National Conservation Easement Database

National Conservation Easement Database


Location/extent of conservation easement lands, including permanent vs. temporary designation.


LANDFIRE database


Variety of vegetation characterization datasets developed primarily for fire behavior modeling.  Potentially useful datasets include  vegetation type/cover/height, forest canopy bulk density, and environmental site potential.


Natural Areas Inventory


Location/extent of high-quality natural areas, including habitat suitable for state-listed threatened and endangered (T&E) species. More...


Natural Heritage Database


Occurrence locations for state and federally-listed T&E species.

IL Audubon Society

Important Bird Areas


Location/extent of habitat for bird species of state conservation concern, as well as unique habitat types or congregatory sites.

Morton Arboretum

Oak Ecosystems


Historic (1939) and current (2010) extents of oak ecosystems larger than one acre in size. More…


Biologically Significant Streams


Stream segments with high species richness and/or biological integrity. More…


Landscapes of Ecological Importance


Ecological assessment of forests, grasslands, and wetlands based on criteria such as patch size, remoteness from roads, and soil characteristics. More…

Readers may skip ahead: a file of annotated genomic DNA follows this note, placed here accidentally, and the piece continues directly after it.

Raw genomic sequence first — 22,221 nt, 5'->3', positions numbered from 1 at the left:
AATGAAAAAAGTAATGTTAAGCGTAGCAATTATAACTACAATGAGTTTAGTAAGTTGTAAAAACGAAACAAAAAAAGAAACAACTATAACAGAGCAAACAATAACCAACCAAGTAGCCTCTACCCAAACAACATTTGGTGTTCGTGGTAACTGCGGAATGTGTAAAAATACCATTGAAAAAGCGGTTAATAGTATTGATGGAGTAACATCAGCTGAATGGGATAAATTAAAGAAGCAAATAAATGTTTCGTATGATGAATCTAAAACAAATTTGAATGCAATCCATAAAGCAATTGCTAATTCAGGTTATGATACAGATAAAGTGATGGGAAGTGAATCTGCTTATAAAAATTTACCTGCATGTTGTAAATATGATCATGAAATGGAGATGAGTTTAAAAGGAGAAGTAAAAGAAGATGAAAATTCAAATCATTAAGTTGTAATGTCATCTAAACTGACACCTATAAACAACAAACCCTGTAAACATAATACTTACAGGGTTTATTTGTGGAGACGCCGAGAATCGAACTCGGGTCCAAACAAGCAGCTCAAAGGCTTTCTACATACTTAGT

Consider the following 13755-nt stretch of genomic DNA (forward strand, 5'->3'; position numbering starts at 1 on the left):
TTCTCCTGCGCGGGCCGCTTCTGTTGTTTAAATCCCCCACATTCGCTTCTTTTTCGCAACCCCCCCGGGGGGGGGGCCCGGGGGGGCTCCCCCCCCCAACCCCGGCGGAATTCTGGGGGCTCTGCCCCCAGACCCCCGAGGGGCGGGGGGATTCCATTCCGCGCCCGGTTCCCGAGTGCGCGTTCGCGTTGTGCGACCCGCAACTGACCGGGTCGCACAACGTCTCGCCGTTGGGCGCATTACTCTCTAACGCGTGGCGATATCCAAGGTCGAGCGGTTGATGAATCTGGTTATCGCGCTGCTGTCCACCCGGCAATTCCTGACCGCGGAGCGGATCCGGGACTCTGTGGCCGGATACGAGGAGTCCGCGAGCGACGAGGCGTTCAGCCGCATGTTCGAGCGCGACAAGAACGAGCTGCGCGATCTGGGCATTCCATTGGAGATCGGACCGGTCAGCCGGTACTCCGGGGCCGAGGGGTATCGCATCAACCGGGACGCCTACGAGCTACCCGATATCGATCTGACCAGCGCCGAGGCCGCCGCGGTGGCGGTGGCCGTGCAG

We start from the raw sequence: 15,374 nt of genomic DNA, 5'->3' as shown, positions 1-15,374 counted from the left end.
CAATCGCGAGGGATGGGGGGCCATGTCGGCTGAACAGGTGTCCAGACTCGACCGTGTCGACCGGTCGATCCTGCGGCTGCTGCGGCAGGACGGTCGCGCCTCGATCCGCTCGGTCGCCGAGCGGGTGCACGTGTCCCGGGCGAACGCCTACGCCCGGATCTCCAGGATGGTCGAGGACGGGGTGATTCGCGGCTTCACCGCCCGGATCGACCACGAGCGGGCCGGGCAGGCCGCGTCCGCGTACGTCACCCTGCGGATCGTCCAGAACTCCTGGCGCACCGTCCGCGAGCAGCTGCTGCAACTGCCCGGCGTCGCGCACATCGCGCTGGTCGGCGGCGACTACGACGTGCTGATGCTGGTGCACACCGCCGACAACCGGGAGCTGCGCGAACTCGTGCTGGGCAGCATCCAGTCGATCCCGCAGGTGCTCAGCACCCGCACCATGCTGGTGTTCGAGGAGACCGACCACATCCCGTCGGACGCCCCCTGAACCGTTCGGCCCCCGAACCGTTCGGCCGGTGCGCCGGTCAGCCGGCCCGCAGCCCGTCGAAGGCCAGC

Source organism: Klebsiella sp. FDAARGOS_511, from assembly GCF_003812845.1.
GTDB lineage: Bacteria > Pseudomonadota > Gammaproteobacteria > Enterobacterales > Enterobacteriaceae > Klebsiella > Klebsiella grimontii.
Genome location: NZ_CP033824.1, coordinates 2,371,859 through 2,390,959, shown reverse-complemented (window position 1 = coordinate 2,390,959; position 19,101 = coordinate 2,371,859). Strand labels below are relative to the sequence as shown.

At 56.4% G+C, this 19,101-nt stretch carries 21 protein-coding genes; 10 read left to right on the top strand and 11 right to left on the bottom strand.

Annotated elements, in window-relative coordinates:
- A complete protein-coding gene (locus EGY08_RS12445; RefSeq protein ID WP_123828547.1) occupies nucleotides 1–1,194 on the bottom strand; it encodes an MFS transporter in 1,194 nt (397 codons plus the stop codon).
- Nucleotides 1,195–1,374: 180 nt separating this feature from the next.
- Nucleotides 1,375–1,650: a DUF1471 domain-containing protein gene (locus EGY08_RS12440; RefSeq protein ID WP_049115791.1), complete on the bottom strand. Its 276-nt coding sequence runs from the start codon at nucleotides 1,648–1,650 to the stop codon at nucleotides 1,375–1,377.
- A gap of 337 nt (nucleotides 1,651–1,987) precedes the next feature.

Digital Flood Insurance Rate Map (FIRM) floodplains


Location/extent of FEMA 100 and 500 year floodplains.


Gridded Soil Survey Data (SSURGO)


Gridded version of Soil Survey Geographic (SSURGO) Database.  Includes 57 pre-summarized attributes such as soil organic carbon, root zone depth, and potential wetland soil landscapes.


Pre-settlement vegetation


Pre-settlement land cover mapped by PLSS surveyors from 1804 to 1843.

Oregon State PRISM Climate Group

Historic Monthly/Annual Temperature and Precipitation


Gridded 30-year normals (AKA average conditions) for climate variables such as precipitation and min/max temperature.


Projected Monthly/Annual Temperature and Precipitation


Modeled temperature and precipitation conditions based on a subset of Intergovernmental Panel on Climate Change scenarios.

Climate Change

Proactively addressing the impacts of climate change is integral to achieving long-term sustainability. Improving the resilience of existing built and natural environments ensures that communities are better prepared to deal with more frequent extreme weather events, increased heat waves, and other expected climate impacts.